There are several different symbols used to indicate thresholds on an audiogram, depending on the specific testing conditions. Testing with headphones is called air conduction testing because the sound must travel through the air of the ear canal to reach the inner ear. The air conduction results for the right ear are marked with a red “O," and the results for the left ear are marked with a blue “X." Bone conduction testing, in which a device is placed behind the ear in order to transmit sound through the vibration of the mastoid bone, is marked with a “[“ or a “<” symbol.
The important thing to understand is that the responses from the left ear are represented in blue, and those from the right ear are represented in red. Each symbol on the chart represents your threshold for a given frequency. In the example above, the individual's threshold for 2000 Hz was 50 dB in each ear. Once all of the thresholds are measured and plotted on the graph, they are connected to form easy-to-read lines for the left and right ears.
If the two lines are essentially overlapping, your hearing loss is considered symmetrical, or the same in both ears. If the lines are not overlapping your hearing loss is considered asymmetrical, meaning your ears have differing degrees of hearing loss.
What is normal hearing on an audiogram?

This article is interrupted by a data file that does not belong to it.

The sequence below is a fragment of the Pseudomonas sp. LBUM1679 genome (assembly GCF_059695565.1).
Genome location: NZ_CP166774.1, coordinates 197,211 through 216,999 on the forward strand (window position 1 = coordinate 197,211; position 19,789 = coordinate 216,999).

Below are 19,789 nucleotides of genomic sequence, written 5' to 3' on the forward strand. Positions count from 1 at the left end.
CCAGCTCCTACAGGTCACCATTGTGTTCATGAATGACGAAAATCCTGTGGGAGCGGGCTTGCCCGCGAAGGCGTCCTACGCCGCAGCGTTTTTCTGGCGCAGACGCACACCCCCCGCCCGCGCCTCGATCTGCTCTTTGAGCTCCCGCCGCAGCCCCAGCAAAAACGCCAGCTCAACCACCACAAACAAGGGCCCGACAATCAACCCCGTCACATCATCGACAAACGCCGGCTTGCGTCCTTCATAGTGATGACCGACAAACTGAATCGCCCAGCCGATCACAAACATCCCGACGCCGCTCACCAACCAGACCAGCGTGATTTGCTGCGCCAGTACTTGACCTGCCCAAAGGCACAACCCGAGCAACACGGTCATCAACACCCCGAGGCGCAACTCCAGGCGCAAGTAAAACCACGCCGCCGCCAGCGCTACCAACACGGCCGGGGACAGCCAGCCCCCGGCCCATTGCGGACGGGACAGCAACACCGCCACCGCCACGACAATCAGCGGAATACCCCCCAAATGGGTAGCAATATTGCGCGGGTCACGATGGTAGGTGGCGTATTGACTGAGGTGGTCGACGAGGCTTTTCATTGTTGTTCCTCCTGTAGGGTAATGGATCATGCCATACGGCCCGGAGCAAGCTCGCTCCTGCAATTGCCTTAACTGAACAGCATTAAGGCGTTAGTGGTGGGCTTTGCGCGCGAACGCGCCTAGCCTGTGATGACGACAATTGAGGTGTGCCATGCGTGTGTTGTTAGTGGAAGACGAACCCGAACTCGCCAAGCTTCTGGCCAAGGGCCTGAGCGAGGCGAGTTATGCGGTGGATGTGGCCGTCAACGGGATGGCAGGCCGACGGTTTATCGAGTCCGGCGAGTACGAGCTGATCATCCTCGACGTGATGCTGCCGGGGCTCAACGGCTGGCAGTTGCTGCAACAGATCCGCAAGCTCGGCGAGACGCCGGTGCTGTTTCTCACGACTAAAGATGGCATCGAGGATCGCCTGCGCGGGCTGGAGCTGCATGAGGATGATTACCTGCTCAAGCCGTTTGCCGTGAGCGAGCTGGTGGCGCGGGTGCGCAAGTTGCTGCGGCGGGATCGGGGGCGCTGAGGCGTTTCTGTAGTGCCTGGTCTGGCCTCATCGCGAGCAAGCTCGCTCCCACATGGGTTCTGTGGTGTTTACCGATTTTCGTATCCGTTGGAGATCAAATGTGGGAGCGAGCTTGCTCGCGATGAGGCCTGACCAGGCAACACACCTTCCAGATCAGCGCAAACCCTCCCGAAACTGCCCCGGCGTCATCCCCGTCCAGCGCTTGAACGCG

Looking at the above audiogram, normal hearing ability is represented in the blue shaded area above the 25-dB line that crosses the graph from left to right. If your threshold symbols fall in the blue-shaded area, your hearing ability is considered within normal limits. Any symbols below that shaded area, however, indicate hearing loss at those frequencies.
Your hearing care professional will classify the severity of your hearing loss, or degree of hearing loss, by where the symbols fall on the graph. Hearing loss is often classified as mild, moderate, moderate-to-severe, severe or profound. They will also describe the pattern of your loss, generally as flat, sloping or rising.
The space between the normal hearing area and your threshold symbols represents all of the sounds you’re missing because of your hearing loss. The bigger the space, the more sounds you’re not hearing. For most people with hearing loss, hearing aids can be a solution to bridge that gap and give you back the sounds you’re missing.
Keep a copy of your audiogram and other test results
After your visit to the hearing center, they should provide you with a report of your visit. If not included with the report, request a copy of your audiometric test results. Not only will these results serve as a prescription for you, but it will serve as a baseline for you and your hearing care professional to monitor any changes in your hearing down the road.
If you have been struggling to hear or have noticed a feeling of fullness in your ears, make an appointment with a hearing healthcare professional today. Then take it a step further and learn how to read your audiogram. This will enable you to be an active participant in your hearing health care and to make informed decisions about your treatment options.